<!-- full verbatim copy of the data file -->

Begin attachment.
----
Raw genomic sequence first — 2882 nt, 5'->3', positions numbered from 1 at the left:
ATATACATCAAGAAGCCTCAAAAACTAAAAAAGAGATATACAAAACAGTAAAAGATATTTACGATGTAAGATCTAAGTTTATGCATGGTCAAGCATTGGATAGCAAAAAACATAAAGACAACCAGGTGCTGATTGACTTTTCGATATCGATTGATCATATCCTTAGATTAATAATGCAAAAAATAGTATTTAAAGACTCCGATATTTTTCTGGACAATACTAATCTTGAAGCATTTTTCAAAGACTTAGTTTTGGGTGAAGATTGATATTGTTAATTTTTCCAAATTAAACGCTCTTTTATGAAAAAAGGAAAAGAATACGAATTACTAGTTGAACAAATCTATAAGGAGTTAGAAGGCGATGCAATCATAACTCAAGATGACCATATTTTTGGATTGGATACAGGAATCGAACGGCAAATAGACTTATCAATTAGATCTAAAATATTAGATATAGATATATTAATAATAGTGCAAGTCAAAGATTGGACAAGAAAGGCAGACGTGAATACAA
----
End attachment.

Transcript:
Raw genomic sequence first — 2882 nt, 5'->3', positions numbered from 1 at the left:
ATATACATCAAGAAGCCTCAAAAACTAAAAAAGAGATATACAAAACAGTAAAAGATATTTACGATGTAAGATCTAAGTTTATGCATGGTCAAGCATTGGATAGCAAAAAACATAAAGACAACCAGGTGCTGATTGACTTTTCGATATCGATTGATCATATCCTTAGATTAATAATGCAAAAAATAGTATTTAAAGACTCCGATATTTTTCTGGACAATACTAATCTTGAAGCATTTTTCAAAGACTTAGTTTTGGGTGAAGATTGATATTGTTAATTTTTCCAAATTAAACGCTCTTTTATGAAAAAAGGAAAAGAATACGAATTACTAGTTGAACAAATCTATAAGGAGTTAGAAGGCGATGCAATCATAACTCAAGATGACCATATTTTTGGATTGGATACAGGAATCGAACGGCAAATAGACTTATCAATTAGATCTAAAATATTAGATATAGATATATTAATAATAGTGCAAGTCAAAGATTGGACAAGAAAGGCAGACGTGAATACAA